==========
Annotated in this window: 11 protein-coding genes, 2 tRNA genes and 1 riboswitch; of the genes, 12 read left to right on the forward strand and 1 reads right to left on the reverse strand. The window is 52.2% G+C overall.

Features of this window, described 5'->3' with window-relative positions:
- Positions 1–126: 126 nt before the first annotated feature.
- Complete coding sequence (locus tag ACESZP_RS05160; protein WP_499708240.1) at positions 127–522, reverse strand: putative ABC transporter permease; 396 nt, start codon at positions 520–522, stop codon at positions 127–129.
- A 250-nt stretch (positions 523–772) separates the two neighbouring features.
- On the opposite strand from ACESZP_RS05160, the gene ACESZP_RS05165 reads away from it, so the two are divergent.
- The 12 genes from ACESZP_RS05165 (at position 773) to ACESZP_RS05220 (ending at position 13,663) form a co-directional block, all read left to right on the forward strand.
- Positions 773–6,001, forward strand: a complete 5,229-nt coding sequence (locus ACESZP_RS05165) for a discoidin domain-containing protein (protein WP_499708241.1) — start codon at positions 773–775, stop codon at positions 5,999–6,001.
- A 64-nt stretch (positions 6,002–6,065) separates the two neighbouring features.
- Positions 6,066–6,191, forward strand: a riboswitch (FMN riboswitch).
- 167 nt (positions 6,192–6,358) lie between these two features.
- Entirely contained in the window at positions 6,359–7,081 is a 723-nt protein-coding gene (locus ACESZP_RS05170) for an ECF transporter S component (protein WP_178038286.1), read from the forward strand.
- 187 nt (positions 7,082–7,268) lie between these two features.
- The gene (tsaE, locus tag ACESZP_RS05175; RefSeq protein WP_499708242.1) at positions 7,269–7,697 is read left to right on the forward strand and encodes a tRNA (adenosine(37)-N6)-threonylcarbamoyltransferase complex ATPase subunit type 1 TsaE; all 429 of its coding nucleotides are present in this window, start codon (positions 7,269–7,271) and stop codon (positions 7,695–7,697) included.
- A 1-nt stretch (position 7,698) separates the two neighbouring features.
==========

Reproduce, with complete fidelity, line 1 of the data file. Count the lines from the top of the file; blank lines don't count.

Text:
Annotated in this window: 11 protein-coding genes, 2 tRNA genes and 1 riboswitch; of the genes, 12 read left to right on the forward strand and 1 reads right to left on the reverse strand. The window is 52.2% G+C overall.